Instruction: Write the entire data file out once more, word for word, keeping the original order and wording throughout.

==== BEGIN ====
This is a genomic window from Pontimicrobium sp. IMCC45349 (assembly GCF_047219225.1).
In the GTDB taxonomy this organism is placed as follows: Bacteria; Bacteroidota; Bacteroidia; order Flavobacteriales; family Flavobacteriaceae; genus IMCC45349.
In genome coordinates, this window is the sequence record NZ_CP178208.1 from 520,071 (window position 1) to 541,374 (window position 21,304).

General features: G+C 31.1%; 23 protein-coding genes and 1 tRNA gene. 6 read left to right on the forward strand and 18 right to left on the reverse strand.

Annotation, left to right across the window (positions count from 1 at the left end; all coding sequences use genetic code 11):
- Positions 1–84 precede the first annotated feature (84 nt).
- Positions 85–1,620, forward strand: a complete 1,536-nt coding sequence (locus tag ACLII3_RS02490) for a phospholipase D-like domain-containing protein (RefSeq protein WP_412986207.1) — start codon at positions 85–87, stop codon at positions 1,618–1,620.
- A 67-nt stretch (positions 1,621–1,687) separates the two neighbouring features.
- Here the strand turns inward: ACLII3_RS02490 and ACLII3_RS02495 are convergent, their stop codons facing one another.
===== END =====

This is a genomic window from Pontimicrobium sp. IMCC45349 (assembly GCF_047219225.1).
In the GTDB taxonomy this organism is placed as follows: Bacteria; Bacteroidota; Bacteroidia; order Flavobacteriales; family Flavobacteriaceae; genus IMCC45349.
In genome coordinates, this window is the sequence record NZ_CP178208.1 from 520,071 (window position 1) to 541,374 (window position 21,304).

General features: G+C 31.1%; 23 protein-coding genes and 1 tRNA gene. 6 read left to right on the forward strand and 18 right to left on the reverse strand.

Annotation, left to right across the window (positions count from 1 at the left end; all coding sequences use genetic code 11):
- Positions 1–84 precede the first annotated feature (84 nt).
- Positions 85–1,620, forward strand: a complete 1,536-nt coding sequence (locus tag ACLII3_RS02490) for a phospholipase D-like domain-containing protein (RefSeq protein WP_412986207.1) — start codon at positions 85–87, stop codon at positions 1,618–1,620.
- A 67-nt stretch (positions 1,621–1,687) separates the two neighbouring features.
- Here the strand turns inward: ACLII3_RS02490 and ACLII3_RS02495 are convergent, their stop codons facing one another.